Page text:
• All income, excluding self-employment – Based on verifications or the person’s statement as best available information, determine how often income is received. If the income is based hourly or for piecework, determine the amount of income expected for one week of work.
  • Self-employment Income – Compute self-employment income, using one of these three methods:
    • Annual. Use this method if the person has been self-employed for at least the past 12 months.
    • Monthly. Use this method if the person has at least one full representative calendar month of self-employment income.
    • Daily. Use this method when there is less than one full representative calendar month of self-employment income, and the source or frequency of the income is unknown or inconsistent.

      Determine if the self-employment income is annual or seasonal, since that will determine the length of the projection period.
       
    • The projection period is annual if the self-employment is intended to support the household for at least the next 12 months. The projection period is 12 months whether the income is received monthly or less often.
    • The projection period is seasonal if the self-employment income is intended to support the household for less than 12 months since it available only during certain months of the year. The projection period is the number of months the self-employment is intended to provide support.

      Determine the costs of producing self-employment income by accepting the deductions listed on the 1040 U.S. Individual Income Tax Return or by allowing the following deductions:
       
    • Capital asset improvements;
    • Capital asset purchases, such as real property, equipment, machinery and other durable goods, i.e., items expected to last at least 12 months;
    • Fuel;
    • Identifiable costs of seed and fertilizer;
    • Insurance premiums;
    • Interest from business loans on income producing property;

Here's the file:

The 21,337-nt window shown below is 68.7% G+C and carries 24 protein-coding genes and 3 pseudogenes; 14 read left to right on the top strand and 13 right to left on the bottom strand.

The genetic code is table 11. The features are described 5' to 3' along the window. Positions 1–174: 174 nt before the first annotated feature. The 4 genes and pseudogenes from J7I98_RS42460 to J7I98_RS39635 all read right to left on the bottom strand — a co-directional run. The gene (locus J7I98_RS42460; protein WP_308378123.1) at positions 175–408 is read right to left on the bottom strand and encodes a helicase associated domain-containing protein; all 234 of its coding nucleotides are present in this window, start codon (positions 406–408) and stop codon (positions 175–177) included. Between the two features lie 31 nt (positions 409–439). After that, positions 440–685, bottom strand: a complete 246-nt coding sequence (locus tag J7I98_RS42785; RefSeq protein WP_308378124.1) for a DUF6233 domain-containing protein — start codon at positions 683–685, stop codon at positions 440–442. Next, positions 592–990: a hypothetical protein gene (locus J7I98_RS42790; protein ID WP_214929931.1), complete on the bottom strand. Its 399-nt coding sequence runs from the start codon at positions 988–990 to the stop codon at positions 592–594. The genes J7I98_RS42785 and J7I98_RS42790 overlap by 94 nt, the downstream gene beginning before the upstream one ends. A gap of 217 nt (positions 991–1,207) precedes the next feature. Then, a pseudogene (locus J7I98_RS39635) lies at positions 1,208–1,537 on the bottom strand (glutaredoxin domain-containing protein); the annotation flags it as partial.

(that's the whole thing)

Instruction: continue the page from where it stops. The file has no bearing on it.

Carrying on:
• Labor;
    • Linen service;
    • Payments of the principal of loans for income-producing property;
    • Property tax;
    • Raw materials;
    • Rent;
    • Repairs that maintain income-producing property;
    • Sales tax;
    • Supplies;
    • Transportation costs. The person may choose to use 50 cents per mile instead of keeping track of individual transportation expenses. Do not allow travel to and from the place of business; and
    • Utilities.

      Note: If the applicant conducts a self-employment business in his home, consider the cost of the home (rent, mortgage, utilities) as shelter costs, not business expenses, unless these costs can be identified as necessary for the business separately.

      The following are not allowable costs of producing self-employment income:
       
    • Costs not related to self-employment;
    • Costs related to producing income gained from illegal activities, such as prostitution and the sale of illegal drugs;
    • Depreciation;
    • Net loss which occurred in a previous period; and
    • Work-related expenses, such as federal, state and local income taxes, and retirement contributions.

Step 3:  Convert countable income to monthly amounts, if income is not received monthly.

When converting countable income to monthly amounts, use the following conversion factors:

  • Multiply weekly amounts by 4.33.
  • Multiply amounts received every other week by 2.17.
  • Add amounts received twice a month (semi-monthly).
  • Divide yearly amounts by 12.